(High Blood Sugar)
Diabetes is a general term for diseases characterized by excessive urination but usually refers to diabetes mellitus. Two types of diabetes should be briefly acknowledged. Diabetes insipidus is a rare metabolic disorder caused by a deficiency of the pituitary hormone, which is usually the result of damage to the pituitary gland. It is characterized by enormous amounts of urine produced by the body regardless of how much liquid is consumed.
Diabetes is a chronic, incurable disease but symptoms can be ameliorated and life prolonged by proper therapy.
(Note: blood sugar and glucose are considered to be the same thing)
Back to Top
Diabetes mellitus results from insufficient production of insulin in the pancreas. Without insulin the body cannot utilize glucose, thus creating a high level of glucose in the blood and a low level of glucose absorption by the tissues. Generally divided into two categories, type I, called insulin-dependent or juvenile diabetes, and type II, in which the onset of diabetes occurs during adulthood.
Back to Top
The type I diabetic symptoms include: irritability, frequent urination, abnormal thirst, nausea or vomiting, weakness, fatigue, and unusual hunger. Occurs mostly in children or young adults, but may have an insulin reaction in an instant; seeming perfectly normal one second and becoming unconscious the next. Early warning signs of type I diabetes are hunger, dizziness, sweating, confusion, palpitation, and numbness or tingling of the lips. If untreated, the patient may experience double vision, trembling, and disorientation; may perform strange actions, and may eventually lose consciousness. During any of these symptoms, consumption of a piece of candy, a drink of soda pop, or any food containing sugar will bring blood sugar levels back up to normal.
The type II diabetic (maturity-onset diabetes), often have family history of diabetes and is characterized by blurred vision, itching, unusual thirst, inordinate appetite, dry red tongue, dyspepsia, mental depression, progressive weakness, constipation, drowsiness, obesity, fatigue, skin infections, slow healing, and tingling or numbness in the feet. Onset is usually later in life.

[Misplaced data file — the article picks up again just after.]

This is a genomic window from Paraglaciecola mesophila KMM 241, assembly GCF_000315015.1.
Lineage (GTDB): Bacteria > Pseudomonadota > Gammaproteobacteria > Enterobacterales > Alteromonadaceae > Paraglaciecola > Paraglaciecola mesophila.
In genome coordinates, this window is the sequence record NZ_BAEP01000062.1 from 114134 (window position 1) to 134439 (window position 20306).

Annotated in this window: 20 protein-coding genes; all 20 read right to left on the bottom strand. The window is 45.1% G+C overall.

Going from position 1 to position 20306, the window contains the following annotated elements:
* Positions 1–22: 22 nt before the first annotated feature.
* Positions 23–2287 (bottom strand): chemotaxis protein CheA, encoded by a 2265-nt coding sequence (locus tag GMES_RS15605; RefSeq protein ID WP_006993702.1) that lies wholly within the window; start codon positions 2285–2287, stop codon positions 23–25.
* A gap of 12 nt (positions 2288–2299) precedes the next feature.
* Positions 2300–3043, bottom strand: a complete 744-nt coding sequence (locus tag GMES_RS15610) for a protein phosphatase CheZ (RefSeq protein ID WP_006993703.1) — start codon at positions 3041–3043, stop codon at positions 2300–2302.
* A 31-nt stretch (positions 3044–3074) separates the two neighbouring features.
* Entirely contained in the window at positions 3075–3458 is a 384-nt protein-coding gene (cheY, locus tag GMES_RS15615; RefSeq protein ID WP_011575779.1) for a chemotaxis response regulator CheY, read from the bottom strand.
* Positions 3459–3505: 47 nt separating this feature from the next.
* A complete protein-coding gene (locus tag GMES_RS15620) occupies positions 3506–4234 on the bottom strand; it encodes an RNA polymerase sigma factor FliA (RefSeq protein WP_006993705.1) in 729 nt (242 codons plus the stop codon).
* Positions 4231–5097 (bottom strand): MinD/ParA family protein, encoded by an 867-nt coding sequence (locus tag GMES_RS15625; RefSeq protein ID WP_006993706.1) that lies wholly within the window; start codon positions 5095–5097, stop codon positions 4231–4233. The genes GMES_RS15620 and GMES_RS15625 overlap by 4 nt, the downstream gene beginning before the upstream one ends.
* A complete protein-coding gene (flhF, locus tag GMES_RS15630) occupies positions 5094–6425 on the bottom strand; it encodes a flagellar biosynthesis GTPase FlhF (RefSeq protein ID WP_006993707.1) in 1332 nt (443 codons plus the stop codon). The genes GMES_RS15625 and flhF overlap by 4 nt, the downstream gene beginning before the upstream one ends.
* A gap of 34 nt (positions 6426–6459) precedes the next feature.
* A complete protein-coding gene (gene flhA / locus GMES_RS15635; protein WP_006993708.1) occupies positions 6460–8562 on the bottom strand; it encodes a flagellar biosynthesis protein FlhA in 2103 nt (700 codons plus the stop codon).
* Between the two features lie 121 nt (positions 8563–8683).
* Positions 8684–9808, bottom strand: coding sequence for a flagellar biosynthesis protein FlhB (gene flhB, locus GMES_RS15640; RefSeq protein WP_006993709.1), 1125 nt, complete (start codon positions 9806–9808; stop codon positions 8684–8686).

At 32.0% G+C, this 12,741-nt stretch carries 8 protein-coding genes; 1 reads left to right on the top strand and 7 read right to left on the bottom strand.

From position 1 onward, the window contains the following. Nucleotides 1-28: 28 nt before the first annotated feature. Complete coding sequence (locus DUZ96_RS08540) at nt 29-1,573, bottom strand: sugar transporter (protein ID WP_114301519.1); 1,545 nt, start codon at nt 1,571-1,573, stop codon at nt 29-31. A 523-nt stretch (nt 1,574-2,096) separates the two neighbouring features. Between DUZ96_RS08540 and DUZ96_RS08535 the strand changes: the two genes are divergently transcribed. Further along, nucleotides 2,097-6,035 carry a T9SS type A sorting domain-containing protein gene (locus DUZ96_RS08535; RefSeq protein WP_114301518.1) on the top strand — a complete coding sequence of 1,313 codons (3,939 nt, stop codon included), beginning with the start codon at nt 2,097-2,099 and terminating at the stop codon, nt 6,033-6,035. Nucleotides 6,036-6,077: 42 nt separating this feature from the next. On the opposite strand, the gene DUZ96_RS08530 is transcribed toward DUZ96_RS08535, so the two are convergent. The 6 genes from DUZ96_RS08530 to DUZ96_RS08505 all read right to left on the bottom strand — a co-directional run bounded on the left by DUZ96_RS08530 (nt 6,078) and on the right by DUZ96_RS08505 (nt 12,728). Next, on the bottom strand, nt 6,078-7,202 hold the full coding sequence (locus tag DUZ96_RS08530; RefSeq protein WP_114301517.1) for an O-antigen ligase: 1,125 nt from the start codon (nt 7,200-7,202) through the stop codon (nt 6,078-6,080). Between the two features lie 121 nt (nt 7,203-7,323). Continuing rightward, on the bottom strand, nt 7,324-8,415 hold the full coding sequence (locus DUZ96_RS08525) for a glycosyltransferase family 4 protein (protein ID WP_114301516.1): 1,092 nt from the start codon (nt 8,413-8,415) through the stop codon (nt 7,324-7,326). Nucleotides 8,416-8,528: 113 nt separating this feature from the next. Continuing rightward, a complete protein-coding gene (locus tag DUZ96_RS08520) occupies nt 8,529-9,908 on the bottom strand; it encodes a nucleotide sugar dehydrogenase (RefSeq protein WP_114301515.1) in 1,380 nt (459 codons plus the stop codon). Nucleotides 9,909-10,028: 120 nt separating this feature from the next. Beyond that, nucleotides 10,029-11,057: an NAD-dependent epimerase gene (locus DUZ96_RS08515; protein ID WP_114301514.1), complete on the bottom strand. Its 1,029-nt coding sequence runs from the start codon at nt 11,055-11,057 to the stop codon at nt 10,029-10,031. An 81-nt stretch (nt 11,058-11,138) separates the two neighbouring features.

Type II diabetics are not able to perceive sweet tastes. This abnormality is important in how patients perceive food; resulting in difficulty to lose weight while on diet therapy.
Diabetes is the third leading cause of death in the United States.
Other symptoms: lingering flu-like symptoms, loss of hair on legs, increased facial hair, small yellow bumps anywhere on the body (known as xanthomas-cholesterol), and inflammation of the penile skin. Diabetes is associated with arteriosclerosis.
Back to Top
Diagnosis and treatment must be under a doctors supervision.
Overweight people are at greatest risk of developing diabetes.
Back to Top
Chromium, 200 mg. per day, helps to stabilize blood sugar and increases energy.
Guar gum, taken with a big glass of water (drink quickly before it thickens), is a good fiber source and fat mobilizer.
Raw pancreas concentrate, taken as directed on the label.
Copper complex, taken as directed on the label, aids in protein metabolism and in enzyme systems.
Enzyme compound, taken with meals, for proper digestion.
Proteolytic enzymes, taken between meals, for proper digestion management.
Back to Top
- Alum, wild root
- Bean, kidney and string
- Bearberry, (Uva ursi)
- Blueberry, berries and leaves
- Centaury, European
- Cohosh, Blue
- Cranesbill, spotted
- Dandelion root
- Gravel root
- Huckleberry (helps promote insulin production)
- Juniper berries
- Lettuce, common
- Nettle, dwarf
- Pau d’arco
- Queen of the Meadow
- Raspberry, wild red
- Red root
- Rue, goat’s
- Saw palmetto
- Solomon’s seal, European
- Star root
Fiber will reduce blood sugar surges, olive oil may help, eat crackers with nut butters or cheese. Use oat bran and rice bran crackers. High fat levels are linked to heart disease.